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Australia Cricket Inc has recently implemented what we're already not really calling the Robson Rule, a law change that allows Australian cricketers with dual passports to play as domestic rather than overseas players, and thus mitigate against them having to declare for another international side. At least one unnamed senior figure in the administration believes that it does not go far enough, as this leaked memo proves.
Right, you blokes. Now this Robson thing's a good start. The sight of the flower of Australian manhood being snatched up by the Poms has been a bloody painful one over the last few years, except when it was the likes of Alan Mullally and young Patto Pattinson's pretty ordinary older brother, I suppose. But now we've got a chance to draw a line in the sand and say "No Mas" - that's Italian for "Get stuffed, Pommies", and doesn't that just go to prove that we're a modern multilingual and multicultural organisation here at Australia Cricket?
No longer will Australia be coming off second-best in the global trolley dash for the best players. We will be a world-class importer of talent as well as continuing to be a world-class exporter of talent - and I'm not just talking about that good-looking blonde girl who used to be on Home and Away and is now taking the film industry by storm. But Melissa George, if you're reading, the fact that you've starred in some movies in Hollywood will in no way affect your chances of getting your old slot back in Summer Bay, becoming our second female prime minister, bowling a bit of seam-up for New South Wales, or just coming round for a few jars and a fool around in the sheep dip at Australia Cricket Inc HQ. Offer stands, no pressure.
The days of Australia being a closed shop are over forever. We now say unto the world, give us your tired, your poor, your pretty ordinary, your huddled masses yearning to get a few first-class games under the belt before drifting out of the game to work in sports PR. Give us your occasional legspinners, your injury-prone fast-medium bowlers who can chip in with a few runs down the order, your nervous offspinners, your blokes from somewhere hard to pronounce who aren't exactly a batter or a bowler but a bloody good guy to have around the place, with a lot of potential.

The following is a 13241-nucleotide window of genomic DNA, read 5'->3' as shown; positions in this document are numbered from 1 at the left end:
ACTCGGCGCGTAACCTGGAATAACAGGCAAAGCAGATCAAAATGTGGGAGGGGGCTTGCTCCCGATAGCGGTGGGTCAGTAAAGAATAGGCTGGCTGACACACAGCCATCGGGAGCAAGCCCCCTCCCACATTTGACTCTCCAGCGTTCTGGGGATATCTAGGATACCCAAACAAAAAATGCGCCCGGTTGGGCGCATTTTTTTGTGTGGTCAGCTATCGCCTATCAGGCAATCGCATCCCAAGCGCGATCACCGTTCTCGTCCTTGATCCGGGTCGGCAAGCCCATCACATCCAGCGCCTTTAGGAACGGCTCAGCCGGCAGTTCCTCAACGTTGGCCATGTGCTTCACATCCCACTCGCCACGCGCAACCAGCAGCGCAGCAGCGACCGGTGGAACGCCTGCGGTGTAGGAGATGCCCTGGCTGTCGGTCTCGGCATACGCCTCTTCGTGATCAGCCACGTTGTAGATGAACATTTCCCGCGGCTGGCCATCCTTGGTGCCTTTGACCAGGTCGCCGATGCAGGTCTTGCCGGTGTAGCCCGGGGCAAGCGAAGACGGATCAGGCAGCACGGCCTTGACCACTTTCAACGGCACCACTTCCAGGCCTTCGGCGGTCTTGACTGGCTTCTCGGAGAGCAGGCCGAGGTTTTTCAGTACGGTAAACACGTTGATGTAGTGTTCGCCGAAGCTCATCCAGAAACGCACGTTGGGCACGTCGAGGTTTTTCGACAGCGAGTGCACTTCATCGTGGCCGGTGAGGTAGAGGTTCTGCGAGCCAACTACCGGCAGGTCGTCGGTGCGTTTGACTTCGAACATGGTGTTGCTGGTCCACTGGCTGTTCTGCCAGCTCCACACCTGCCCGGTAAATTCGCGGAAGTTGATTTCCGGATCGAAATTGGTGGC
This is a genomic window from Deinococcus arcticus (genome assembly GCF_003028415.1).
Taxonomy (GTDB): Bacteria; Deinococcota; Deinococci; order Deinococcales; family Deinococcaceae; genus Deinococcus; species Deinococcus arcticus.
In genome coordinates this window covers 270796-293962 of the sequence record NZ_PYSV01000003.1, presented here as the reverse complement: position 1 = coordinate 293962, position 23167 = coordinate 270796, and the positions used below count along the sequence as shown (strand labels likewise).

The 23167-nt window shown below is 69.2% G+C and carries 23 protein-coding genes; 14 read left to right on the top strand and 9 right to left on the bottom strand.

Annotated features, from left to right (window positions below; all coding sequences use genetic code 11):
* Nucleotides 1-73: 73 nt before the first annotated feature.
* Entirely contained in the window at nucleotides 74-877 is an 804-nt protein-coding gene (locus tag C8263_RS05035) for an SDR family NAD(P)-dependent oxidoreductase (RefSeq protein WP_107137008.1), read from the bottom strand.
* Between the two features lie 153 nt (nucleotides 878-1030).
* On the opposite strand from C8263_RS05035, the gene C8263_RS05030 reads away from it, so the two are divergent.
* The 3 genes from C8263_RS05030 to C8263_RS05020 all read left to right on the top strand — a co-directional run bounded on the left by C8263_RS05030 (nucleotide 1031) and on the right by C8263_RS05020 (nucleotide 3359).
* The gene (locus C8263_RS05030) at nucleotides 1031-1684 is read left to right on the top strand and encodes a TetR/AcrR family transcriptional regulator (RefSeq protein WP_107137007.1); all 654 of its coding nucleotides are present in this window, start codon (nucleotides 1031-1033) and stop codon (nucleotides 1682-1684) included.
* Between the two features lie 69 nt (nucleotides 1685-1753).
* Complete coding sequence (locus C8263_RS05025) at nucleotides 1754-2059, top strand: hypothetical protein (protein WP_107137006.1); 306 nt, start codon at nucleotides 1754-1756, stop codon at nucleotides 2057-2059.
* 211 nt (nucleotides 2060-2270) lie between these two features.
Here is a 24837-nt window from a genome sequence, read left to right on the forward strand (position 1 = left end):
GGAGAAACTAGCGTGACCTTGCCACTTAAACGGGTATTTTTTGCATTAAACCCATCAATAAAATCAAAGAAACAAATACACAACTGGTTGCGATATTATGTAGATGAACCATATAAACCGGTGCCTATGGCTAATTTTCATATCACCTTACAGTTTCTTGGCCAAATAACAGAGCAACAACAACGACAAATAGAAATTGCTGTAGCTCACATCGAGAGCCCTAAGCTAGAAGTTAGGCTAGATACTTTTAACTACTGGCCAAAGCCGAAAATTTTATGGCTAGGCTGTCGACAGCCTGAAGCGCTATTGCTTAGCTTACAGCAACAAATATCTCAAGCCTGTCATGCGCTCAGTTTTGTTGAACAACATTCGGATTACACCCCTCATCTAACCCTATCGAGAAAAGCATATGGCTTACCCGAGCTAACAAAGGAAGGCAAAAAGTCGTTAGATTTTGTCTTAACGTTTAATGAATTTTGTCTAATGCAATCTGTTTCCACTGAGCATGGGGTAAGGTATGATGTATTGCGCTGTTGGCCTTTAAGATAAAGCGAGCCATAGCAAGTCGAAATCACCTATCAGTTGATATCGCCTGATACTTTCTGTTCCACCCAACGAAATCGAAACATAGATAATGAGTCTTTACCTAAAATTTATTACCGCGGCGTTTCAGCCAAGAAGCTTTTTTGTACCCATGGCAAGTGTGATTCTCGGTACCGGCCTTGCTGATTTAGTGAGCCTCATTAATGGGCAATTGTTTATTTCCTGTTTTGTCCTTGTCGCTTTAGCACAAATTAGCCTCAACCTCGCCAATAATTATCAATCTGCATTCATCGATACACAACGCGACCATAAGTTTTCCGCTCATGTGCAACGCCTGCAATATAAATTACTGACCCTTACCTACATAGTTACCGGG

Australia, and the Australian national cricket side, is open to you.
I've read recently that we're abandoning our immigrant experiment, but let me tell you this right away: we will take anyone we can get. It doesn't matter if a bloke is black, brown, yellow or blue with pink spots. if he is not really good enough to play for another country but he's willing to give it a red hot crack in the old baggy green, then he's all right by me and should hopefully be opening the batting in the fifth Test at The Oval come Wednesday.
Obviously if a bloke was actually literally blue with pink spots there would probably have to be some sort of a medical check, but we're confident that a few tinnies with Boof and a sing-song of the old "Southern Cross" will put some colour back in his cheeks right away, and from there on in, he's as Australian as the next bloke and we're absolutely sure that if he keeps on working hard then the results will start to come.
Best wishes to Australians old and new,
Pongo "One World" MacGregor, head of foreigner relations, Australia Cricket Inc
More Aussie insights revealed in CrickiLeaks: The Secret Ashes Diaries, hereFeeds: Alan Tyers
© ESPN Sports Media Ltd.
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Alan Tyers writes about sport for the Daily Telegraph and others. He is the author of six books published by Bloomsbury, all of them with pictures by the brilliant illustrator Beach. The most recent is Tutenkhamen's Tracksuit: The History of Sport in 100ish Objects. Alan is one of many weak links in the world's worst cricket team, the Twenty Minuters.